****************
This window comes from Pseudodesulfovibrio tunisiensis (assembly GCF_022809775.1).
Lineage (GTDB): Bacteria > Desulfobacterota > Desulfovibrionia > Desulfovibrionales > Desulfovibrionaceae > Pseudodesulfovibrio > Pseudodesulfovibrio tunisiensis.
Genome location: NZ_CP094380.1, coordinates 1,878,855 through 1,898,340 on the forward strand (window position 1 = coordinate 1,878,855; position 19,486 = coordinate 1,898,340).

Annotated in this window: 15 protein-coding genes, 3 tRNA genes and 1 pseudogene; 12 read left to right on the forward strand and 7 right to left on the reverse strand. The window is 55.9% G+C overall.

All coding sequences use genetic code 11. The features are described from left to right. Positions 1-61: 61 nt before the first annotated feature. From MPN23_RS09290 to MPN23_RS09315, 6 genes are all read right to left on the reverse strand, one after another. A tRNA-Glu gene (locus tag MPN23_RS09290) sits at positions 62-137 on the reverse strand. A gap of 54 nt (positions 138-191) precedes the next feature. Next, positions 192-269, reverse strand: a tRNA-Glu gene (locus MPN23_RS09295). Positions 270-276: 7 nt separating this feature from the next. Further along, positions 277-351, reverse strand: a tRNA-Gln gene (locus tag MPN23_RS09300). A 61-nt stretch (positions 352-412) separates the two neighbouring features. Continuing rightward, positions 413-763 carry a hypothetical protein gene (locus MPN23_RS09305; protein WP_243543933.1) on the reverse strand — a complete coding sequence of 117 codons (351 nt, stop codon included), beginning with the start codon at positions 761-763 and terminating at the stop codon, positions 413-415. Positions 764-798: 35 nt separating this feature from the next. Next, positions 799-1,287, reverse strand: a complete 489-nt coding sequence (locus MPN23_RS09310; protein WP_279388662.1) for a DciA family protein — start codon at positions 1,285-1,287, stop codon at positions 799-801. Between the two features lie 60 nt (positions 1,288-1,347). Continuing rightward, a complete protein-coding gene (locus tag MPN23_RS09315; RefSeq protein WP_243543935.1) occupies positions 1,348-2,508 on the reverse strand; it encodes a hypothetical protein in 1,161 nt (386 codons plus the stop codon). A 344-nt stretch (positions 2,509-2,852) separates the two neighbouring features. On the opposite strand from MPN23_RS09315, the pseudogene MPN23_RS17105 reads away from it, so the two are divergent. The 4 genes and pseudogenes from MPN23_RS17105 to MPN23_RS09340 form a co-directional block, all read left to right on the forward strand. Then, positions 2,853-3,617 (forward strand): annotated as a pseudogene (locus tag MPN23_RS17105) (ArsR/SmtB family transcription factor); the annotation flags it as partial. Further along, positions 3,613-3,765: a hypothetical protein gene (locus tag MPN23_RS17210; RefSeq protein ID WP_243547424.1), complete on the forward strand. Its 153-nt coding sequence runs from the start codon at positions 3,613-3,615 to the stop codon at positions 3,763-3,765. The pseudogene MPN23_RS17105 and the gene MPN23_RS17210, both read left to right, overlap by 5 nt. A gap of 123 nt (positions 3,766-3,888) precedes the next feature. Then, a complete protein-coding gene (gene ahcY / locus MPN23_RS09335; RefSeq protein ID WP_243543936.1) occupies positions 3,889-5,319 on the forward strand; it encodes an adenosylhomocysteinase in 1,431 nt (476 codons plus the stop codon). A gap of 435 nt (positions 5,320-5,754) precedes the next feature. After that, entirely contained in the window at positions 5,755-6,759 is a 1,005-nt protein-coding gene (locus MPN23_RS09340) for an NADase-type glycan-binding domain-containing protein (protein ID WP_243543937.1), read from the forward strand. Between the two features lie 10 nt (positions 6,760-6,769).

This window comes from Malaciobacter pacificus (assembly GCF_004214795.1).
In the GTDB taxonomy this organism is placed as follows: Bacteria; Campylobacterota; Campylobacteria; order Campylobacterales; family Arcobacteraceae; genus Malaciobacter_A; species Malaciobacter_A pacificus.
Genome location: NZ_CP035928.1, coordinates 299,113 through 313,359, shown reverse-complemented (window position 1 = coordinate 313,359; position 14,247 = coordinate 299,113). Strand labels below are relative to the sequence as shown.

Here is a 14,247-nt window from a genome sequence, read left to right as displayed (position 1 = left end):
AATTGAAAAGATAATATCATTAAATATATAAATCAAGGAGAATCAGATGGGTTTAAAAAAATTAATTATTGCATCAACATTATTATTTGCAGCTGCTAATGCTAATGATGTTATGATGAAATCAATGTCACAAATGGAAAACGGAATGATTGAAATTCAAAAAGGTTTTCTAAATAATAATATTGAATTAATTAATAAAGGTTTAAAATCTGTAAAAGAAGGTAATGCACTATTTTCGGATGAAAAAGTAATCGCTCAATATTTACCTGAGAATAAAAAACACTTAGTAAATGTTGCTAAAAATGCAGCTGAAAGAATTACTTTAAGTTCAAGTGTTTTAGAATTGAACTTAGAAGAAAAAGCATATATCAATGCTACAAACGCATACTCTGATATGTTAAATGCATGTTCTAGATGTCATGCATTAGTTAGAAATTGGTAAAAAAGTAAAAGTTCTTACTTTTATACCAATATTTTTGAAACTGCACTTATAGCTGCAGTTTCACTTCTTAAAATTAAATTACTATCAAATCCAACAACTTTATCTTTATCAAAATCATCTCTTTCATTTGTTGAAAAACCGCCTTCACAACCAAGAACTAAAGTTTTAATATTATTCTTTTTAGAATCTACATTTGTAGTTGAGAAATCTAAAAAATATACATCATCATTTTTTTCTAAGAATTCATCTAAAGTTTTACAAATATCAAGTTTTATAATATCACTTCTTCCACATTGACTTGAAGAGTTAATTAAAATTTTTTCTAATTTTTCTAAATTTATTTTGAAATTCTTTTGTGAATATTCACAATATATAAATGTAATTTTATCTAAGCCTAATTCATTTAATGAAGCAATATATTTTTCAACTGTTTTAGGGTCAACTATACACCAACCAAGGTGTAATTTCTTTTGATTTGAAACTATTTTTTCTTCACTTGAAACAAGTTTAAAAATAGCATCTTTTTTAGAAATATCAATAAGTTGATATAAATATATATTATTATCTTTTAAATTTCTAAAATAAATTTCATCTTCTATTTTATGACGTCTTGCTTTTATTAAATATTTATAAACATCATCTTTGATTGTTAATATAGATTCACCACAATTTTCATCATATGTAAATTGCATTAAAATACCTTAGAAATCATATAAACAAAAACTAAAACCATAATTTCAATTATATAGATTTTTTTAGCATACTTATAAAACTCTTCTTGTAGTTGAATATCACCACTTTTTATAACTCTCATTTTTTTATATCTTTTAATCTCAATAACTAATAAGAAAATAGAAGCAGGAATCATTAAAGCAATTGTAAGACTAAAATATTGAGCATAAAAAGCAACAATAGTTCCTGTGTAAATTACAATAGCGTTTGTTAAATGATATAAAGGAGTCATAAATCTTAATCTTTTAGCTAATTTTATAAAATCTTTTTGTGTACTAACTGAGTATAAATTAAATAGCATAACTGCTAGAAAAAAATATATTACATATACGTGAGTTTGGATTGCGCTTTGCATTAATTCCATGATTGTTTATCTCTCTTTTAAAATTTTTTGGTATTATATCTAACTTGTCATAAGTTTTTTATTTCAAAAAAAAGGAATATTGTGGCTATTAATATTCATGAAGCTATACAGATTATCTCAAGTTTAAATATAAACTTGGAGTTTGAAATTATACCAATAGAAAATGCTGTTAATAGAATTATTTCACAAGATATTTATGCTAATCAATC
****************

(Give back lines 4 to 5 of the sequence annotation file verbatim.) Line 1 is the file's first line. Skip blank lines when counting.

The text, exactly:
Annotated in this window: 15 protein-coding genes, 3 tRNA genes and 1 pseudogene; 12 read left to right on the forward strand and 7 right to left on the reverse strand. The window is 55.9% G+C overall.

All coding sequences use genetic code 11. The features are described from left to right. Positions 1-61: 61 nt before the first annotated feature. From MPN23_RS09290 to MPN23_RS09315, 6 genes are all read right to left on the reverse strand, one after another. A tRNA-Glu gene (locus tag MPN23_RS09290) sits at positions 62-137 on the reverse strand. A gap of 54 nt (positions 138-191) precedes the next feature. Next, positions 192-269, reverse strand: a tRNA-Glu gene (locus MPN23_RS09295). Positions 270-276: 7 nt separating this feature from the next. Further along, positions 277-351, reverse strand: a tRNA-Gln gene (locus tag MPN23_RS09300). A 61-nt stretch (positions 352-412) separates the two neighbouring features. Continuing rightward, positions 413-763 carry a hypothetical protein gene (locus MPN23_RS09305; protein WP_243543933.1) on the reverse strand — a complete coding sequence of 117 codons (351 nt, stop codon included), beginning with the start codon at positions 761-763 and terminating at the stop codon, positions 413-415. Positions 764-798: 35 nt separating this feature from the next. Next, positions 799-1,287, reverse strand: a complete 489-nt coding sequence (locus MPN23_RS09310; protein WP_279388662.1) for a DciA family protein — start codon at positions 1,285-1,287, stop codon at positions 799-801. Between the two features lie 60 nt (positions 1,288-1,347). Continuing rightward, a complete protein-coding gene (locus tag MPN23_RS09315; RefSeq protein WP_243543935.1) occupies positions 1,348-2,508 on the reverse strand; it encodes a hypothetical protein in 1,161 nt (386 codons plus the stop codon). A 344-nt stretch (positions 2,509-2,852) separates the two neighbouring features. On the opposite strand from MPN23_RS09315, the pseudogene MPN23_RS17105 reads away from it, so the two are divergent. The 4 genes and pseudogenes from MPN23_RS17105 to MPN23_RS09340 form a co-directional block, all read left to right on the forward strand. Then, positions 2,853-3,617 (forward strand): annotated as a pseudogene (locus tag MPN23_RS17105) (ArsR/SmtB family transcription factor); the annotation flags it as partial. Further along, positions 3,613-3,765: a hypothetical protein gene (locus tag MPN23_RS17210; RefSeq protein ID WP_243547424.1), complete on the forward strand. Its 153-nt coding sequence runs from the start codon at positions 3,613-3,615 to the stop codon at positions 3,763-3,765. The pseudogene MPN23_RS17105 and the gene MPN23_RS17210, both read left to right, overlap by 5 nt. A gap of 123 nt (positions 3,766-3,888) precedes the next feature. Then, a complete protein-coding gene (gene ahcY / locus MPN23_RS09335; RefSeq protein ID WP_243543936.1) occupies positions 3,889-5,319 on the forward strand; it encodes an adenosylhomocysteinase in 1,431 nt (476 codons plus the stop codon). A gap of 435 nt (positions 5,320-5,754) precedes the next feature. After that, entirely contained in the window at positions 5,755-6,759 is a 1,005-nt protein-coding gene (locus MPN23_RS09340) for an NADase-type glycan-binding domain-containing protein (protein ID WP_243543937.1), read from the forward strand. Between the two features lie 10 nt (positions 6,760-6,769).